Warning: Not every iBox will open nowadays.

Try calling Supra today. You will be placed on hold for 30 minutes and advised to call back After Hours, presumably when they are closed. Why is that? Why are so many agents calling Supra today? I wonder if it is related to the #MetroListMess. Dunno. After I finally connected, I was advised to contact member services at the Sacramento Association of REALTORS. Wait until you hear the member service advice.

First, they make it clear they do not trust their own members by stating we must pay them a $100 refundable deposit to rent a bolt cutters. They want to make sure they get the bolt cutters back. As further proof that they do not trust us, they ask that we give them, which we have already given them, our prized possession, the reference number from Supra. With trusty bolt cutters in the hands of a person like me, for example, who just had rotator cuff surgery and is still a recovering patient, I am required to then drive back to the property where the bad lockbox resides, cut it off with the bolt cutters, which is not as easy as it sounds, and then drive to MetroList to exchange the bad lockbox for another iBox, which could be just like the last one, defective.

I wrote to SAR and offered to give them $100 to forget that I once had this leased lockbox in my possession. Because you know, in the tradition of bend over and drop the soap, MetroList will probably find a way to make Sacramento REALTORS pay for the defective product they leased to us and seem to now take zero responsibility for, especially when we don’t return it at the end of the lease because it’s still attached to a home, in dead status. Except I failed miserably to make SAR understand that I was trying to give it cash to free me from MetroList prison. Just take the money and write off the loss of this lockbox, I pleaded.

SAR responded: “The $100.00 you would give us would be a deposit for you to check out the bolt cutters from us. That covers our cost of the bolt cutters in the event you don’t return them to us. It has nothing to do with MetroList being able to forget about the your lockbox.”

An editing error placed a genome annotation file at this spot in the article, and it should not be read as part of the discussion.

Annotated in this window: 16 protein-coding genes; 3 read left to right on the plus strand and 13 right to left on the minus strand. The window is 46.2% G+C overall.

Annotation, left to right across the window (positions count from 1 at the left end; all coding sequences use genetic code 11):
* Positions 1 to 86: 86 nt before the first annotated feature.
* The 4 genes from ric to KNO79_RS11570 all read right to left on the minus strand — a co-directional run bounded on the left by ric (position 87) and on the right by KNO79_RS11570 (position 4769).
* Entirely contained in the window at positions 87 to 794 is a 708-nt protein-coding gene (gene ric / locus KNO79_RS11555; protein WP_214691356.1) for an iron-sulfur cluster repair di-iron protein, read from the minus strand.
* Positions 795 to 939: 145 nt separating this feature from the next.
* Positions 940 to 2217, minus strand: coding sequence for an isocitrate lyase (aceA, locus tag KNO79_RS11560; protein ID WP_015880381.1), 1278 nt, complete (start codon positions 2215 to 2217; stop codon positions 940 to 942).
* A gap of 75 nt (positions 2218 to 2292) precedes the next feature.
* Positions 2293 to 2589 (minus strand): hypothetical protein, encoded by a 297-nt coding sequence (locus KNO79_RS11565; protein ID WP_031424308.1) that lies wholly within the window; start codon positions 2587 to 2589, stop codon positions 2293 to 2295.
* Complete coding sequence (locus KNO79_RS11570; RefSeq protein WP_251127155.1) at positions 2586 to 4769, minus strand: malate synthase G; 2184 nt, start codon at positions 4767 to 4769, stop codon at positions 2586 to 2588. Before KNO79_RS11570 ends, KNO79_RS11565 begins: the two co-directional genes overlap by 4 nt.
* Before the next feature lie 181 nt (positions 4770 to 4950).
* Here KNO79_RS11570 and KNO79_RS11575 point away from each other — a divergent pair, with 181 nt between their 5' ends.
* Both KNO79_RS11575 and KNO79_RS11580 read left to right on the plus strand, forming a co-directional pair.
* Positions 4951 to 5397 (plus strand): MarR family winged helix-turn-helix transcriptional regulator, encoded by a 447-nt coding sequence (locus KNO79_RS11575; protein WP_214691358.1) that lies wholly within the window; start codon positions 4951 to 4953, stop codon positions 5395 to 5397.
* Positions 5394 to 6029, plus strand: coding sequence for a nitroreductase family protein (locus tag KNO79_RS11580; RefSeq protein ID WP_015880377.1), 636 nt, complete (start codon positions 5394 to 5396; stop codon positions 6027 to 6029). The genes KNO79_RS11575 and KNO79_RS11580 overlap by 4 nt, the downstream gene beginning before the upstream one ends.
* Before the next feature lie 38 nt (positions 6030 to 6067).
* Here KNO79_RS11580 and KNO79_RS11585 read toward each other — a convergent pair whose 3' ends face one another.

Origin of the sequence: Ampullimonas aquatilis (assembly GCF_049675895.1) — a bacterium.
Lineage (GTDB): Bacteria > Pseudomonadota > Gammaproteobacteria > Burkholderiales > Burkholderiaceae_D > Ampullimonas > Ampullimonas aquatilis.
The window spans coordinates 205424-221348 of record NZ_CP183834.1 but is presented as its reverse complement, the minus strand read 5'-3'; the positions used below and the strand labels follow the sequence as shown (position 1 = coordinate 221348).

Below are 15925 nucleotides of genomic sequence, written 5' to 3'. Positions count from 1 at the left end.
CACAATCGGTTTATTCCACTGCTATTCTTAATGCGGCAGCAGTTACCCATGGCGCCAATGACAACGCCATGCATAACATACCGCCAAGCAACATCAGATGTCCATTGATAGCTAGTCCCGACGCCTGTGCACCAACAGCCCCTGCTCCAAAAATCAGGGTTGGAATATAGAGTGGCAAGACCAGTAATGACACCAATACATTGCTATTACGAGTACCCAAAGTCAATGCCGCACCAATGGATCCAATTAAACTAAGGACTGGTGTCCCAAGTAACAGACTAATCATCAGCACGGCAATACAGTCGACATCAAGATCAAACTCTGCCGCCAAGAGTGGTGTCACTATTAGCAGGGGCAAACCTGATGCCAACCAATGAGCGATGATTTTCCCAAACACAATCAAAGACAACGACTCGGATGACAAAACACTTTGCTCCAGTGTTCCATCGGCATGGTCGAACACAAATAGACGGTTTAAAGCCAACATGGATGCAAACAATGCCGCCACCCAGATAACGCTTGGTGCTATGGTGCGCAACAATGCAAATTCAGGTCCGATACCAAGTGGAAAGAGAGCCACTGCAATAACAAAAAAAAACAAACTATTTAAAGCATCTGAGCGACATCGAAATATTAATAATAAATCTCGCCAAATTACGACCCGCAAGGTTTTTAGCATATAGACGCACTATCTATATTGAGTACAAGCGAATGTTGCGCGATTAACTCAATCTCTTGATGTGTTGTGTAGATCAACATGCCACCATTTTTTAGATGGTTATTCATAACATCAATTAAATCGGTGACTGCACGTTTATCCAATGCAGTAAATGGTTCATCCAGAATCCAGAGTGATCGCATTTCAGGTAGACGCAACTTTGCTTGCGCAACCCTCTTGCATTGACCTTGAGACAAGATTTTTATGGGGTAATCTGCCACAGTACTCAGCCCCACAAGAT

I explained again that I want to give them $100 to make this go away, but it still wasn’t sinking in. SAR wrote back: “The $100 I’m referencing is only to rent our bolt cutters.”

Words, just words on a page. Floating away into space.

What about the poor seller who has the defective lockbox on her railing, and the buyer who will have to deal with it after escrow closes? I asked SAR what happens to the lockbox, and who will cut it off since it’s not me and apparently it’s not SAR. The fellow working in member services at SAR responded: “If you are not cutting off the lockbox, then it’s not being cut off.”

I called SUPRA back, even though I did not want to sit on hold for another 30 minutes while SUPRA deals with all of the other iBox issues it must be facing, but I wanted to find out first-hand how to remove the lockbox. I felt I owed it to the seller since I was receiving little assistance from SAR, and MetroList wasn’t responding either to the email I cc’d. I asked SUPRA how can they expect a little old lady, especially one who is recovering from rotator cuff surgery, to use a bolt cutters?

Where can I buy a pair of overalls and work boots? I did not realize that trade attire was required to be a member of MetroList. I’ve never worked in the trades before. I’m just a Sacramento REALTOR, for crying out loud. I did not see this clause in the fine print of our MetroList lockbox lease agreement.